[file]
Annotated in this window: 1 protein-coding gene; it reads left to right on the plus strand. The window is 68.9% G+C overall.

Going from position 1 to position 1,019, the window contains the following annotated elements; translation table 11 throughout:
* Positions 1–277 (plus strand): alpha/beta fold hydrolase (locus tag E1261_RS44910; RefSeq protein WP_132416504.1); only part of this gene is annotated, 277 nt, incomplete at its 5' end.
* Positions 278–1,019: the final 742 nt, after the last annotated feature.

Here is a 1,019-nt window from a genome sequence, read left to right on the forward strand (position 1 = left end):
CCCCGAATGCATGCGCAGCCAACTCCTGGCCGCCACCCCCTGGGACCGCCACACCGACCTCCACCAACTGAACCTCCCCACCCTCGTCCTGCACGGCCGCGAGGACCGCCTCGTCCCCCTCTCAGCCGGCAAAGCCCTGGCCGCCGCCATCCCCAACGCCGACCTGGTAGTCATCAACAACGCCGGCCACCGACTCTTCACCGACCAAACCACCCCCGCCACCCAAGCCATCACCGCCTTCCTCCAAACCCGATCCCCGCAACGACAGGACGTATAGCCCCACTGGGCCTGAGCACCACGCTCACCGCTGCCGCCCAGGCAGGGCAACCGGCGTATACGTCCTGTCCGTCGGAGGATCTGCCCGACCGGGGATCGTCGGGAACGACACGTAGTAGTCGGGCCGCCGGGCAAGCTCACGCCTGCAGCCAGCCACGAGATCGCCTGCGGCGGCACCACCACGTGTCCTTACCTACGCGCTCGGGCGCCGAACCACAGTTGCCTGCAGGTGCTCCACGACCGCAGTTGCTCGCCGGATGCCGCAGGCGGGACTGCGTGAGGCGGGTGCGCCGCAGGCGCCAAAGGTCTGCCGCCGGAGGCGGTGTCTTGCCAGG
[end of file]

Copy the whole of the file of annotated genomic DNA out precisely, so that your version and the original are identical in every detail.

Annotated in this window: 1 protein-coding gene; it reads left to right on the plus strand. The window is 68.9% G+C overall.

Going from position 1 to position 1,019, the window contains the following annotated elements; translation table 11 throughout:
* Positions 1–277 (plus strand): alpha/beta fold hydrolase (locus tag E1261_RS44910; RefSeq protein WP_132416504.1); only part of this gene is annotated, 277 nt, incomplete at its 5' end.
* Positions 278–1,019: the final 742 nt, after the last annotated feature.

Here is a 1,019-nt window from a genome sequence, read left to right on the forward strand (position 1 = left end):
CCCCGAATGCATGCGCAGCCAACTCCTGGCCGCCACCCCCTGGGACCGCCACACCGACCTCCACCAACTGAACCTCCCCACCCTCGTCCTGCACGGCCGCGAGGACCGCCTCGTCCCCCTCTCAGCCGGCAAAGCCCTGGCCGCCGCCATCCCCAACGCCGACCTGGTAGTCATCAACAACGCCGGCCACCGACTCTTCACCGACCAAACCACCCCCGCCACCCAAGCCATCACCGCCTTCCTCCAAACCCGATCCCCGCAACGACAGGACGTATAGCCCCACTGGGCCTGAGCACCACGCTCACCGCTGCCGCCCAGGCAGGGCAACCGGCGTATACGTCCTGTCCGTCGGAGGATCTGCCCGACCGGGGATCGTCGGGAACGACACGTAGTAGTCGGGCCGCCGGGCAAGCTCACGCCTGCAGCCAGCCACGAGATCGCCTGCGGCGGCACCACCACGTGTCCTTACCTACGCGCTCGGGCGCCGAACCACAGTTGCCTGCAGGTGCTCCACGACCGCAGTTGCTCGCCGGATGCCGCAGGCGGGACTGCGTGAGGCGGGTGCGCCGCAGGCGCCAAAGGTCTGCCGCCGGAGGCGGTGTCTTGCCAGG